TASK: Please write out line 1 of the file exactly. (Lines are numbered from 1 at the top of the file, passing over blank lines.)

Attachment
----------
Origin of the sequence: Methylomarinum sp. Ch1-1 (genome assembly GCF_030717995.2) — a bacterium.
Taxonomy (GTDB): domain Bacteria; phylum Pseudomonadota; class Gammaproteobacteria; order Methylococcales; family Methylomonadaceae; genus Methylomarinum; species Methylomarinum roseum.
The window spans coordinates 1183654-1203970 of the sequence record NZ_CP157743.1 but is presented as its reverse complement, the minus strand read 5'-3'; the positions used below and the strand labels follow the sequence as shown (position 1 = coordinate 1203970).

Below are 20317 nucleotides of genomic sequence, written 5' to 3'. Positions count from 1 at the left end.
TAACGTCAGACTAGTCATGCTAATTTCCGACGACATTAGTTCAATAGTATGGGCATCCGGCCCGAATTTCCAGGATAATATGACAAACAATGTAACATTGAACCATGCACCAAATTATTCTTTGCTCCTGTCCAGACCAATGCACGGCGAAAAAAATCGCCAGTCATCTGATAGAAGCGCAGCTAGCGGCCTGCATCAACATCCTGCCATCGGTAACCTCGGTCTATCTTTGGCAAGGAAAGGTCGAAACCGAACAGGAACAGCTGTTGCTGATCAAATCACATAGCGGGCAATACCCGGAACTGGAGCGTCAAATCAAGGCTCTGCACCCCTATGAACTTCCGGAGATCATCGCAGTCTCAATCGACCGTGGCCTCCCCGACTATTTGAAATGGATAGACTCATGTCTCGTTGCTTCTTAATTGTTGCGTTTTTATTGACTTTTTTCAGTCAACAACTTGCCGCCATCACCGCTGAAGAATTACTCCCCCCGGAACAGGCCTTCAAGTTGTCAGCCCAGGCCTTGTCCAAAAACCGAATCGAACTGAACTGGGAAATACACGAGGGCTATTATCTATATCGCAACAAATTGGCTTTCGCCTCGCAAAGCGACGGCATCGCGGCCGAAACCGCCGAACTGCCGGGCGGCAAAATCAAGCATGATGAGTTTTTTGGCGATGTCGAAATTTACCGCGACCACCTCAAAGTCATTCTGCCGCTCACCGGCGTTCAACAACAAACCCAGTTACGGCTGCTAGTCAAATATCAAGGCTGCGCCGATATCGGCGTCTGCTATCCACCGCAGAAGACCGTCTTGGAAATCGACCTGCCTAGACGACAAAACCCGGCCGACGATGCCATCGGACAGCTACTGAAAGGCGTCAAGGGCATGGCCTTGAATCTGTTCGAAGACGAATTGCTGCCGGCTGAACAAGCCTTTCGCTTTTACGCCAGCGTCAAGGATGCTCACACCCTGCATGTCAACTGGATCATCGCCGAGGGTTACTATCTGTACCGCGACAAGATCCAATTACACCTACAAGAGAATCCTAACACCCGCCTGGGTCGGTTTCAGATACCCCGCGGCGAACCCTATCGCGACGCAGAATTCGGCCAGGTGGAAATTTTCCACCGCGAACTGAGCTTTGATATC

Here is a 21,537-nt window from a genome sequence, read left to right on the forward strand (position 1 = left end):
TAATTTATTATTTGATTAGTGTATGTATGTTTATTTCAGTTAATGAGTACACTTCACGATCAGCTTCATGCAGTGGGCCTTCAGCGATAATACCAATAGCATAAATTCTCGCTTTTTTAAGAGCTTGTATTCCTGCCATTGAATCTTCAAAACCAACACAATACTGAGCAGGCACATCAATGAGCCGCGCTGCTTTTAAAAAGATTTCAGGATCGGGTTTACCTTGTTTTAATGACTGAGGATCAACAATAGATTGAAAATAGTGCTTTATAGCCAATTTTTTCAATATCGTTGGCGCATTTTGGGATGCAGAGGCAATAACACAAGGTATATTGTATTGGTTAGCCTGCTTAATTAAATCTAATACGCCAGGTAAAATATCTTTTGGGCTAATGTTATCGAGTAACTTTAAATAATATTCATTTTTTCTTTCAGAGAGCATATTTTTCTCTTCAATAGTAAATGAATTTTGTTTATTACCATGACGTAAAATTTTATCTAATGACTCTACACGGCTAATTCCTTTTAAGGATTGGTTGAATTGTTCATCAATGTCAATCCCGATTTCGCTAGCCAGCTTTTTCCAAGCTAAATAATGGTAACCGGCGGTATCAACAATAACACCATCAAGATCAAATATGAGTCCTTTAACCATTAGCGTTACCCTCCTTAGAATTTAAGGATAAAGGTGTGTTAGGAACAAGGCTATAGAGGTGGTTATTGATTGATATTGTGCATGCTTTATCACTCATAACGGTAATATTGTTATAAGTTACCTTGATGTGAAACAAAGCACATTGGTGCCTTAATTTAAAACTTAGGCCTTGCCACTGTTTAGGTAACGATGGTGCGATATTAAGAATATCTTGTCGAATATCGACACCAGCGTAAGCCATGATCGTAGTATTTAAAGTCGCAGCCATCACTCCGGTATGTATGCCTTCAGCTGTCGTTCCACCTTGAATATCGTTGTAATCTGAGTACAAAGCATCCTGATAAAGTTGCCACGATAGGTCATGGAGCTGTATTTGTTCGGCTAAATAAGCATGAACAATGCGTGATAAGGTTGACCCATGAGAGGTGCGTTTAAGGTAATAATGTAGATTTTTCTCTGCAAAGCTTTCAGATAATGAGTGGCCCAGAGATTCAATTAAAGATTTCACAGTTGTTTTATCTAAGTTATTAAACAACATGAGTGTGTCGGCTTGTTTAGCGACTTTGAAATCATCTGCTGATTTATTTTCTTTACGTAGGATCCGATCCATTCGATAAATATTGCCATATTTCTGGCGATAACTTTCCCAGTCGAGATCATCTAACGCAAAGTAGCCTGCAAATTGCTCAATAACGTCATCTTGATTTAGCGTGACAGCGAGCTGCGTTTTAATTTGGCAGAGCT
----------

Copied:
Origin of the sequence: Methylomarinum sp. Ch1-1 (genome assembly GCF_030717995.2) — a bacterium.